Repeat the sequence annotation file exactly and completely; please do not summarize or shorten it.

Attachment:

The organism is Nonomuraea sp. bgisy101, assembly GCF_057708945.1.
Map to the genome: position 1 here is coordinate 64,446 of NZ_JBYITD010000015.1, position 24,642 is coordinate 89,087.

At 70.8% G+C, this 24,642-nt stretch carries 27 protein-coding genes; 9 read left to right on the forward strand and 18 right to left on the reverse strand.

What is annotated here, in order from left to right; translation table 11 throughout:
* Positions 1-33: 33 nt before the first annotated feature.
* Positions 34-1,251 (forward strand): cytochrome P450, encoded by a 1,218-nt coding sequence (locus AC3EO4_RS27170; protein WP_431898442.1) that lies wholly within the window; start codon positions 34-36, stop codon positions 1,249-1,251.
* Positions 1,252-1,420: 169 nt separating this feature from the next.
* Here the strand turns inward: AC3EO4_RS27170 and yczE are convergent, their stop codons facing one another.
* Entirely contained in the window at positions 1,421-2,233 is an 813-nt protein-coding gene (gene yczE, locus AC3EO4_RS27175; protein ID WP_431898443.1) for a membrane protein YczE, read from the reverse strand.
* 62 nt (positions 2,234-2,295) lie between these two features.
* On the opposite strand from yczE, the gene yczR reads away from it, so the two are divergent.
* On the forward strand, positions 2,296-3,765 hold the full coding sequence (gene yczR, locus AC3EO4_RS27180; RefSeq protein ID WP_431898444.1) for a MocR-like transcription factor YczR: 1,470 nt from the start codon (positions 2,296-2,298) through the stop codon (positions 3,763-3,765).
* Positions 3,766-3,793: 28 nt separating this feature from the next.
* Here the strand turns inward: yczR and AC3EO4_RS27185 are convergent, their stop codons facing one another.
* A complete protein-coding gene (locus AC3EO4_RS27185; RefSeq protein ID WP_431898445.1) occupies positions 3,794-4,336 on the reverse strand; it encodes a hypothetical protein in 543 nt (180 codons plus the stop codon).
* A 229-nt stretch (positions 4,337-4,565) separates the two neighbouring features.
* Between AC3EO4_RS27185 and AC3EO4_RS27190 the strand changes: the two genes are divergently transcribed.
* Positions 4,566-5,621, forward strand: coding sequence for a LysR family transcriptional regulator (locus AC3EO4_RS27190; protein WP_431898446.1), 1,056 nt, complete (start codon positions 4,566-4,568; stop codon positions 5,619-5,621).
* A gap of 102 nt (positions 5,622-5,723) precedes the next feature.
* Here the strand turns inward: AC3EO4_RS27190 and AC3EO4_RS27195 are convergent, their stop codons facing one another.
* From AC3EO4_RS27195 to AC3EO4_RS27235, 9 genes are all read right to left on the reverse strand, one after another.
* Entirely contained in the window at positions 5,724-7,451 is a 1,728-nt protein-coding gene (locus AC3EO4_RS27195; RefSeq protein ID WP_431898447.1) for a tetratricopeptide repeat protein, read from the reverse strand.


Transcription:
The organism is Nonomuraea sp. bgisy101, assembly GCF_057708945.1.
Map to the genome: position 1 here is coordinate 64,446 of NZ_JBYITD010000015.1, position 24,642 is coordinate 89,087.

At 70.8% G+C, this 24,642-nt stretch carries 27 protein-coding genes; 9 read left to right on the forward strand and 18 right to left on the reverse strand.

What is annotated here, in order from left to right; translation table 11 throughout:
* Positions 1-33: 33 nt before the first annotated feature.
* Positions 34-1,251 (forward strand): cytochrome P450, encoded by a 1,218-nt coding sequence (locus AC3EO4_RS27170; protein WP_431898442.1) that lies wholly within the window; start codon positions 34-36, stop codon positions 1,249-1,251.
* Positions 1,252-1,420: 169 nt separating this feature from the next.
* Here the strand turns inward: AC3EO4_RS27170 and yczE are convergent, their stop codons facing one another.
* Entirely contained in the window at positions 1,421-2,233 is an 813-nt protein-coding gene (gene yczE, locus AC3EO4_RS27175; protein ID WP_431898443.1) for a membrane protein YczE, read from the reverse strand.
* 62 nt (positions 2,234-2,295) lie between these two features.
* On the opposite strand from yczE, the gene yczR reads away from it, so the two are divergent.
* On the forward strand, positions 2,296-3,765 hold the full coding sequence (gene yczR, locus AC3EO4_RS27180; RefSeq protein ID WP_431898444.1) for a MocR-like transcription factor YczR: 1,470 nt from the start codon (positions 2,296-2,298) through the stop codon (positions 3,763-3,765).
* Positions 3,766-3,793: 28 nt separating this feature from the next.
* Here the strand turns inward: yczR and AC3EO4_RS27185 are convergent, their stop codons facing one another.
* A complete protein-coding gene (locus AC3EO4_RS27185; RefSeq protein ID WP_431898445.1) occupies positions 3,794-4,336 on the reverse strand; it encodes a hypothetical protein in 543 nt (180 codons plus the stop codon).
* A 229-nt stretch (positions 4,337-4,565) separates the two neighbouring features.
* Between AC3EO4_RS27185 and AC3EO4_RS27190 the strand changes: the two genes are divergently transcribed.
* Positions 4,566-5,621, forward strand: coding sequence for a LysR family transcriptional regulator (locus AC3EO4_RS27190; protein WP_431898446.1), 1,056 nt, complete (start codon positions 4,566-4,568; stop codon positions 5,619-5,621).
* A gap of 102 nt (positions 5,622-5,723) precedes the next feature.
* Here the strand turns inward: AC3EO4_RS27190 and AC3EO4_RS27195 are convergent, their stop codons facing one another.
* From AC3EO4_RS27195 to AC3EO4_RS27235, 9 genes are all read right to left on the reverse strand, one after another.
* Entirely contained in the window at positions 5,724-7,451 is a 1,728-nt protein-coding gene (locus AC3EO4_RS27195; RefSeq protein ID WP_431898447.1) for a tetratricopeptide repeat protein, read from the reverse strand.